BC’s Conservatory Hosts Annual Competition, Names Solist For Orchestra  

Promotional flyer for Friday's competition./@bcmusic.nyc via Instagram

By Allison Dubrow 

 

   Brooklyn College’s Conservatory of Music held its annual concerto competition on Friday, Feb. 10, in the Whitman theater in the Tow building, where five conservatory students competed for the chance to perform as a soloist with the Conservatory Orchestra this spring.

   The winner of the competition was Samuel Braiman who played Violin Concerto in E minor, op. 64 by Felix Mendelssohn. He moved fast while playing, and at one point, it sounded like there were multiple violins at once even though he was the sole performer. 

   In order to be chosen for the competition, the five finalists – Iva Verba on the oboe; William Swinick, Samuel Braiman, and Ajin Kim playing the violin; and Maxwell Hinton on the piano – applied in early December. Through mentorship from their professors, the students examined the pieces that they wanted to play, and decided whether they were a good fit in relation to their selected compositions and their respective instruments. 

   One of the judges was chair of the performance program, Professor George Rothman, who also directs the Brooklyn College’s orchestra and teaches conducting. 

   In an interview with The Vanguard post-competition, Rothman explained that one of the most important things Brooklyn College can do is encourage the talent students have and help support them. In order to be successful in life, one has to have confidence in their ability to perform, and Rothman’s students get that confidence from experiences like Friday’s competition.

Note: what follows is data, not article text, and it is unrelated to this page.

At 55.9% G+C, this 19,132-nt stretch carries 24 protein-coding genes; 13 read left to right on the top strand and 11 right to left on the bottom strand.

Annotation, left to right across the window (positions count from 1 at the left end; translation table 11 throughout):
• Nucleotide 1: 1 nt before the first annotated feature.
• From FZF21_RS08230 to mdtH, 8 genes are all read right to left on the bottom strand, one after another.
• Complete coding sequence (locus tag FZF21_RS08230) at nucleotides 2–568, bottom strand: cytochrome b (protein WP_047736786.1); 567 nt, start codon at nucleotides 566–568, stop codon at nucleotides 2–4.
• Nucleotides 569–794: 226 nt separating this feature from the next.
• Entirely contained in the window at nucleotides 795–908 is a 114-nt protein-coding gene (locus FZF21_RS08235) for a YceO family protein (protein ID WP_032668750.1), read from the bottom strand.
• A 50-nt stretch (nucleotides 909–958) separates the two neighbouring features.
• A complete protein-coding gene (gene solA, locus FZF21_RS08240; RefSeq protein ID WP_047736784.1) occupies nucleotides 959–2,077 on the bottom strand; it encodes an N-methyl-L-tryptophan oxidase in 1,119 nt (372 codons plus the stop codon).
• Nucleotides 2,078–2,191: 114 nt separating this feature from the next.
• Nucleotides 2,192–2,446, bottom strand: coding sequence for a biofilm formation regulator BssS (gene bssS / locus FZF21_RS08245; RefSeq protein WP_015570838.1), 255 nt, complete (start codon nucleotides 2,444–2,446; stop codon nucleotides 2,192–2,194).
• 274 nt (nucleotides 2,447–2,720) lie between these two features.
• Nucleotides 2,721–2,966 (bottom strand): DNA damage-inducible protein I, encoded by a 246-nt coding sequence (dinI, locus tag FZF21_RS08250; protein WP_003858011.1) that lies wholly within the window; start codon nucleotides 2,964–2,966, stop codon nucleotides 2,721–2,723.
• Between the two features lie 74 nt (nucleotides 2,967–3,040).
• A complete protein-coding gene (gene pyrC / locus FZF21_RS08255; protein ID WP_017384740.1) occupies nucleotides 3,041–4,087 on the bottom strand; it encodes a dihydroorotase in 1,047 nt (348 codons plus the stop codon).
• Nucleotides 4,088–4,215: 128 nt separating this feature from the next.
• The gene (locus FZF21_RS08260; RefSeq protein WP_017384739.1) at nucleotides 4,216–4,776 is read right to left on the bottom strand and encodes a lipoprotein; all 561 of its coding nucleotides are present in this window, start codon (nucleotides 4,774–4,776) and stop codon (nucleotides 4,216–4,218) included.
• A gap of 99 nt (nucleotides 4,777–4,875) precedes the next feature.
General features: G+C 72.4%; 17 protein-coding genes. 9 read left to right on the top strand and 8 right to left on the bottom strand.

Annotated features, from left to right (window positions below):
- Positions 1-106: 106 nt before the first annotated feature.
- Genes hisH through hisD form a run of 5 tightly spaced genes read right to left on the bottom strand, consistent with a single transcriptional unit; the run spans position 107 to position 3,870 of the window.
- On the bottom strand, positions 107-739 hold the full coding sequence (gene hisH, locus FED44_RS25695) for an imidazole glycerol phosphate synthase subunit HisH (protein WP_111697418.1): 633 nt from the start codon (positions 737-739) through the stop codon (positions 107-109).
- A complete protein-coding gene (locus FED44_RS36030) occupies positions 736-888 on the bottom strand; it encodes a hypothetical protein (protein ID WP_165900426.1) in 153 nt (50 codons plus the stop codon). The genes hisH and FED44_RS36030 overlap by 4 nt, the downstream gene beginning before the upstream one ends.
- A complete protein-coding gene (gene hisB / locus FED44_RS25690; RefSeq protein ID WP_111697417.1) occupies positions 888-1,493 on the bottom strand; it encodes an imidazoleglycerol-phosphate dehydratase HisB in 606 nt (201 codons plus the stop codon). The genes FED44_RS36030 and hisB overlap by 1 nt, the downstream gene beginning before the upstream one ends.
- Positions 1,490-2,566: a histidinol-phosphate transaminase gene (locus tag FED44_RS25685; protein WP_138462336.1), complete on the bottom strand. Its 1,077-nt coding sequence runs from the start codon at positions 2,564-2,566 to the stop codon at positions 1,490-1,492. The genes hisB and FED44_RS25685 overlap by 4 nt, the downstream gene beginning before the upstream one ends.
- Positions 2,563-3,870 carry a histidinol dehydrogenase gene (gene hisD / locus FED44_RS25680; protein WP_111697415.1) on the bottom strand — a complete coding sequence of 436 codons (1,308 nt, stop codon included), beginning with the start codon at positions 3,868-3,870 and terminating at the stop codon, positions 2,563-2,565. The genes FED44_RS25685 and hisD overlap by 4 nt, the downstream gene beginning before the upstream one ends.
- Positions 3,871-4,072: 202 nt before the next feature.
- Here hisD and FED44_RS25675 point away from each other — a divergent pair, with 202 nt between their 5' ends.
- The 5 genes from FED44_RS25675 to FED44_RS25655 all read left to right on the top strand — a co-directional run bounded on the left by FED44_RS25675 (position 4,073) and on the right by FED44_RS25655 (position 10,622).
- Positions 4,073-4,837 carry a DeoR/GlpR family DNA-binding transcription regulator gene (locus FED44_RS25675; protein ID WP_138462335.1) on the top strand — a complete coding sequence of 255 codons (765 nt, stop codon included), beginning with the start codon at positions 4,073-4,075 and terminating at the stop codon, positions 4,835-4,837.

“[Performing] builds character, it builds your confidence, and it also teaches you what you need to learn to do, and it’s an experience,” Rothman said. “This is a very, very valuable experience, and I know all of them grew immensely through this experience,” he said.

    The competitors played pieces from Antonio Vivaldi, Camille Saint-Saëns, Felix Mendelssohn, Sergey Prokofiev, and Wolfgang Amadeus Mozart. As each of the finalists went on stage, they may have had some nerves, but the second they all started to perform, they were in their element. All the performers let the music flow through them, allowing their instruments to become an extension of their bodies. 

   The performers seemed to really enjoy playing, and looked happy to be given a chance to show off their skills and compete. All of them had laser focus and grand finishes to their pieces. Each of the competitors played with a lot of intensity and passion. Arguably, this concert had the ability to make anyone a fan of classical music and left the audience wanting more. 

   At some points throughout the performance, Rothman would ask some of the competitors to move on to a different section of the piece, which seemed to throw the performers off a little, but once they realized what they had to do, they picked it right back up again.

   “[Students] come in with this desire,” said Rothman, “I mean, all these people want to be really great players and we nurture that. That’s our role here at the conservatories, to nurture our students, and every one of our faculty members is so dedicated to all of these kids, and we’re very proud of them.”

   Braiman will be performing the concerto with the Conservatory Orchestra on Mar. 30 in the Tow building. 

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